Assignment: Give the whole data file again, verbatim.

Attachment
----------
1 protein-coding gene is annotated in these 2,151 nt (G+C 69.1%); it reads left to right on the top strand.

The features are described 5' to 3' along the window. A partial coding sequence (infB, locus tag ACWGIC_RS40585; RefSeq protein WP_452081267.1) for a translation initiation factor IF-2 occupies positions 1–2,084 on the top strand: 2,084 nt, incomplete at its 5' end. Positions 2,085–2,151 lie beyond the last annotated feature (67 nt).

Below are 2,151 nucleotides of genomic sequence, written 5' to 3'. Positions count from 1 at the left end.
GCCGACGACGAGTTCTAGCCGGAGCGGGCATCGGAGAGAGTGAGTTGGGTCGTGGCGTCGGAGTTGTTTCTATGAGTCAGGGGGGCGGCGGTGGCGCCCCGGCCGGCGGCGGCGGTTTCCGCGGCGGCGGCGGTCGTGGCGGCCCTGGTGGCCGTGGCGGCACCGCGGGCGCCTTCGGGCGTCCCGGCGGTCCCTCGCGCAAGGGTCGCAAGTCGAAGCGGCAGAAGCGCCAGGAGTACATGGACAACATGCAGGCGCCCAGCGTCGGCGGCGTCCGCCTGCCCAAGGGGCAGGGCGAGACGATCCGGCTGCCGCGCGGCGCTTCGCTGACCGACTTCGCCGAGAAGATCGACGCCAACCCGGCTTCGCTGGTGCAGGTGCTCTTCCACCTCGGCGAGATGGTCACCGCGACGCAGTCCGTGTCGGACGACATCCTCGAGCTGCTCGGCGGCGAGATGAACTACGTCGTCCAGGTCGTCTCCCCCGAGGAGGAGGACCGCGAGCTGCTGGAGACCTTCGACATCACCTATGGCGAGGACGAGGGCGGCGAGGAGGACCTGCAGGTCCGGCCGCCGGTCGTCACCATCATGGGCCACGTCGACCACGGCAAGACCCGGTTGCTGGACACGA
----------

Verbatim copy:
1 protein-coding gene is annotated in these 2,151 nt (G+C 69.1%); it reads left to right on the top strand.

The features are described 5' to 3' along the window. A partial coding sequence (infB, locus tag ACWGIC_RS40585; RefSeq protein WP_452081267.1) for a translation initiation factor IF-2 occupies positions 1–2,084 on the top strand: 2,084 nt, incomplete at its 5' end. Positions 2,085–2,151 lie beyond the last annotated feature (67 nt).

Below are 2,151 nucleotides of genomic sequence, written 5' to 3'. Positions count from 1 at the left end.
GCCGACGACGAGTTCTAGCCGGAGCGGGCATCGGAGAGAGTGAGTTGGGTCGTGGCGTCGGAGTTGTTTCTATGAGTCAGGGGGGCGGCGGTGGCGCCCCGGCCGGCGGCGGCGGTTTCCGCGGCGGCGGCGGTCGTGGCGGCCCTGGTGGCCGTGGCGGCACCGCGGGCGCCTTCGGGCGTCCCGGCGGTCCCTCGCGCAAGGGTCGCAAGTCGAAGCGGCAGAAGCGCCAGGAGTACATGGACAACATGCAGGCGCCCAGCGTCGGCGGCGTCCGCCTGCCCAAGGGGCAGGGCGAGACGATCCGGCTGCCGCGCGGCGCTTCGCTGACCGACTTCGCCGAGAAGATCGACGCCAACCCGGCTTCGCTGGTGCAGGTGCTCTTCCACCTCGGCGAGATGGTCACCGCGACGCAGTCCGTGTCGGACGACATCCTCGAGCTGCTCGGCGGCGAGATGAACTACGTCGTCCAGGTCGTCTCCCCCGAGGAGGAGGACCGCGAGCTGCTGGAGACCTTCGACATCACCTATGGCGAGGACGAGGGCGGCGAGGAGGACCTGCAGGTCCGGCCGCCGGTCGTCACCATCATGGGCCACGTCGACCACGGCAAGACCCGGTTGCTGGACACGA